Corban Walker, Residency October to December 2015
Corban Walker was born in 1967 in Dublin. He lives and works in New York.
Corban Walker makes sculptures that reference architecture and space, sometimes on a large scale, using materials like steel, aluminium and glass. Walker is just under four feet tall and this implies a particular relationship between the artist and space, which is an important factor in his work.
Associating the concepts of architecture and minimalism, Corban Walker often makes references to the cultural and philosophical environment where he installs his work, inviting viewers to think about how they move through and interact with it. He uses a minimalist vocabulary in the spaces used for his installations and pays particular attention to the modifications to it incurred by his sculptures in terms of proportion and equilibrium.
At the Atelier Calder, Corban Walker made several works all in relation with one another and he chose to give a single title to this installation: Short Minute Matter, of which the most imposing element which radically divided the Atelier’s space was a labyrinth formed by minimalist elements to guide a passage through it. The presence of this work invited the visitor to go from one point to another in the space by following a precise itinerary that they had to figure out and experiment. By means of the labyrinth the artist exercised control over the viewers and how they moved through space since in order to discover the second half of the installation they had to follow this near invisible path.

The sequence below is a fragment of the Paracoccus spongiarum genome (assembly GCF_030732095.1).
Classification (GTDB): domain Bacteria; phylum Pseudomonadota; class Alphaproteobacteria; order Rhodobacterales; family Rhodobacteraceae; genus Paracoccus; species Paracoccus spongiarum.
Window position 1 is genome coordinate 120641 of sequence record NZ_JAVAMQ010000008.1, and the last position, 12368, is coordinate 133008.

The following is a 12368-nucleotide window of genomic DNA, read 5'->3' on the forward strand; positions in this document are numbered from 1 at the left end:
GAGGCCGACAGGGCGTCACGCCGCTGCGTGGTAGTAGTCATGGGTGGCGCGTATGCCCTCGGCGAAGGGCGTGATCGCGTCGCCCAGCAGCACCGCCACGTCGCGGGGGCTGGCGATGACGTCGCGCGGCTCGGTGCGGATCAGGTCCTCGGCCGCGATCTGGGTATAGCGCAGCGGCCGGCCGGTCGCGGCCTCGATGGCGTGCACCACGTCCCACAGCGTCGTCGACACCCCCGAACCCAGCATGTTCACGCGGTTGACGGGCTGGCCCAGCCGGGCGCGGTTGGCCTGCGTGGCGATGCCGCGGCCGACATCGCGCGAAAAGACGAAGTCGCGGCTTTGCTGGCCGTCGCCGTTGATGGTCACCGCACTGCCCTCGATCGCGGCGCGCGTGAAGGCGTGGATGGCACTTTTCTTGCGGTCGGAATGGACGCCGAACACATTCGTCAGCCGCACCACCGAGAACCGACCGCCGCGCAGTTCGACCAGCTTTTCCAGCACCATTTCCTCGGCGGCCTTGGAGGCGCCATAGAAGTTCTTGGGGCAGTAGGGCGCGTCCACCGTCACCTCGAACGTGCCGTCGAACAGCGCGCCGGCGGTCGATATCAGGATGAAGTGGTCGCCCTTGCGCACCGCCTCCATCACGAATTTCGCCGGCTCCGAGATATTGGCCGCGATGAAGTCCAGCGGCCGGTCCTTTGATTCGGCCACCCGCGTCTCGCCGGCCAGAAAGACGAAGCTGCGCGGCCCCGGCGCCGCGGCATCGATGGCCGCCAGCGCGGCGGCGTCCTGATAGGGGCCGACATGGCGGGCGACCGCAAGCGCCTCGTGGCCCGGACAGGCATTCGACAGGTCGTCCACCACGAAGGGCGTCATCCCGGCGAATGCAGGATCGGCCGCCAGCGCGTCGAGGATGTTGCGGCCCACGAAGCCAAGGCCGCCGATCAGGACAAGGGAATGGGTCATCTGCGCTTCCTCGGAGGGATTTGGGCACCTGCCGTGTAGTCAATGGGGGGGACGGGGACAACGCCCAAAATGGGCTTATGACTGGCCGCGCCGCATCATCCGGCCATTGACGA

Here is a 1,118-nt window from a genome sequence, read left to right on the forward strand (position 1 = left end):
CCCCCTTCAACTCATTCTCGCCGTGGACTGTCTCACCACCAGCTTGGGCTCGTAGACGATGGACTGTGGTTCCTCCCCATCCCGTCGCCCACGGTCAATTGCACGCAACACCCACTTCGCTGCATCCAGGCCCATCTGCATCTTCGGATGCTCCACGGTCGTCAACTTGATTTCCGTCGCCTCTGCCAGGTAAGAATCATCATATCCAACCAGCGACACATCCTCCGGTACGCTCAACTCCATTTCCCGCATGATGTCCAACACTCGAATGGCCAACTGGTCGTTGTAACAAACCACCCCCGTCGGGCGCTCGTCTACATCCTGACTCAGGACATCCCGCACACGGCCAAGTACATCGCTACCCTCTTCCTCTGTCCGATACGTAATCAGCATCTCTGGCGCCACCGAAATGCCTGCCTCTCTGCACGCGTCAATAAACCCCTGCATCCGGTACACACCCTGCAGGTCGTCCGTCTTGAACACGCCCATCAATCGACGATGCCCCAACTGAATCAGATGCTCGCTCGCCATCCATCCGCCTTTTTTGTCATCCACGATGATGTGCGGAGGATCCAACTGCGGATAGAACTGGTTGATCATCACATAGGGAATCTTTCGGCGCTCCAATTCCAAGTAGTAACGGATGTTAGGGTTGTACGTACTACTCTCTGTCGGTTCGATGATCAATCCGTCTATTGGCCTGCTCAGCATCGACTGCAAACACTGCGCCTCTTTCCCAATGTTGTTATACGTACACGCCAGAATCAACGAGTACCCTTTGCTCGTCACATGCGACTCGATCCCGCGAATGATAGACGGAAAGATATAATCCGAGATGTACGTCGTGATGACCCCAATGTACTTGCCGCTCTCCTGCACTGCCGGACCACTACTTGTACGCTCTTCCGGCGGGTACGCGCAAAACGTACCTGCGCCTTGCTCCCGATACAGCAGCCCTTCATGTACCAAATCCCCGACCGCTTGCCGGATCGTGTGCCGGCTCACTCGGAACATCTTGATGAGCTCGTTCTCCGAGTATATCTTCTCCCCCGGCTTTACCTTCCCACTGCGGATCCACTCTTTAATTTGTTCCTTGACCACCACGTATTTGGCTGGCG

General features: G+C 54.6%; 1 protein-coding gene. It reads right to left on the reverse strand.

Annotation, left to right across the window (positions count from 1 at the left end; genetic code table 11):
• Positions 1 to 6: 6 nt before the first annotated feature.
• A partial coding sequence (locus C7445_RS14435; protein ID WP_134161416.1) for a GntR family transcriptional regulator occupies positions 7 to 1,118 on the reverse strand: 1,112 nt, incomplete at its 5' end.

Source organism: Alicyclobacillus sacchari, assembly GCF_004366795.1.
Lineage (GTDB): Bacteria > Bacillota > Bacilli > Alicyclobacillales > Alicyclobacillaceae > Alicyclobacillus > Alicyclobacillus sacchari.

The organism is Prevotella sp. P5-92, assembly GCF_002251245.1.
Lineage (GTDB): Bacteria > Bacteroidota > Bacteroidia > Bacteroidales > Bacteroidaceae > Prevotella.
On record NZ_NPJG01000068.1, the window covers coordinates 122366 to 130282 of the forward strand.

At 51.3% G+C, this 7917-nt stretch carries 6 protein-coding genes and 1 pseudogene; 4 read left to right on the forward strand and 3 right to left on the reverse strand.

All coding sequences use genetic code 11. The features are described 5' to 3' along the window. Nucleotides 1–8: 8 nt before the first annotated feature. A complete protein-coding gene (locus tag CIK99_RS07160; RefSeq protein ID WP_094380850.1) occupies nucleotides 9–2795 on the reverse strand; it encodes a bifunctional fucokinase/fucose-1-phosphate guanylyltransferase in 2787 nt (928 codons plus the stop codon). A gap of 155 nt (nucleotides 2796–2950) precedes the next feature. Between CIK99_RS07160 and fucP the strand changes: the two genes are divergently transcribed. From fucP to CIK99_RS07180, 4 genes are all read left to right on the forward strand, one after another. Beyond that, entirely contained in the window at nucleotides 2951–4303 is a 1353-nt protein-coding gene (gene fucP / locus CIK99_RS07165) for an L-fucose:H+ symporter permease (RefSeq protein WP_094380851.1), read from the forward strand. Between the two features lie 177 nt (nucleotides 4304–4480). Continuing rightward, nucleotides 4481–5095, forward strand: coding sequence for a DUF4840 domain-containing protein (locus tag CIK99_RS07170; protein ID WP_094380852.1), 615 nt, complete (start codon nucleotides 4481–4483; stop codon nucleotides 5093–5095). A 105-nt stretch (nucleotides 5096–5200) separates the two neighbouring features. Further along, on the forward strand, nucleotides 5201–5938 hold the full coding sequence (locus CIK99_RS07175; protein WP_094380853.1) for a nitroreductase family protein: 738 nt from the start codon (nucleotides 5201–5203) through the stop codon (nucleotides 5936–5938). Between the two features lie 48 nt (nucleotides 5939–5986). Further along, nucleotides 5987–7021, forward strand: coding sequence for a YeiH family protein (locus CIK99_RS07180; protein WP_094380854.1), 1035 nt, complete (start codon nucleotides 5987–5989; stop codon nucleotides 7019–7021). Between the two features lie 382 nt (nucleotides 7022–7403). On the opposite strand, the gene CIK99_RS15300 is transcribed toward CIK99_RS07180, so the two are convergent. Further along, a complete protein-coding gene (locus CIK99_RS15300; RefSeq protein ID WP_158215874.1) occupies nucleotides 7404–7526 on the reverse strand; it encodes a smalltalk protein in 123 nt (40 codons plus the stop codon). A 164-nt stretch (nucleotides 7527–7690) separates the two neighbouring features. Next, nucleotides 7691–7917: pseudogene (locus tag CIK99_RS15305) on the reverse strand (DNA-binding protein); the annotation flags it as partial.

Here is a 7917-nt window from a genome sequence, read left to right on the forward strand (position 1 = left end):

The other projects developed by Corban Walker question the notion of architectural construction while pursuing ideas on the definition of scale. He employed cubes as building elements in a range of different materials.
A construction in metal formed of small identical cubes approaches urban architectural construction, while in scale it is closer to a model. Walker plays on the transparency of the cubes, and by the angle of observation, the structures are at once hidden and partially revealed.
For his sculpture in aluminium, the elements nested one into the other, in contrary to his other works that use simple shapes like cubes. Here we are presented an intricate geometric form that seems almost issued from an accidental creative process. The diverse elements of construction, using rivets, folded and cut out areas and the repetition of the same shape on different scales underline the sculpture’s complexity.
Corban Walker engages both the viewer and the exhibit space to express his representation of these ideas which reflect the comprehension of environment and how it is used. It is for this reason that very often his sculptures address themes such as repetition, transparency, and grids that become a multifaceted expression.
Corban Walker has had several solo exhibits across the U.S.A. and in New York; at the Saint Carthage Hall, Lismore Castle Arts, Ireland; Flag Art Foundation, New York (2011); and the Pace Wildenstein Gallery, New York (2012). He represented Ireland during the 51st Venice Biennale in 2011.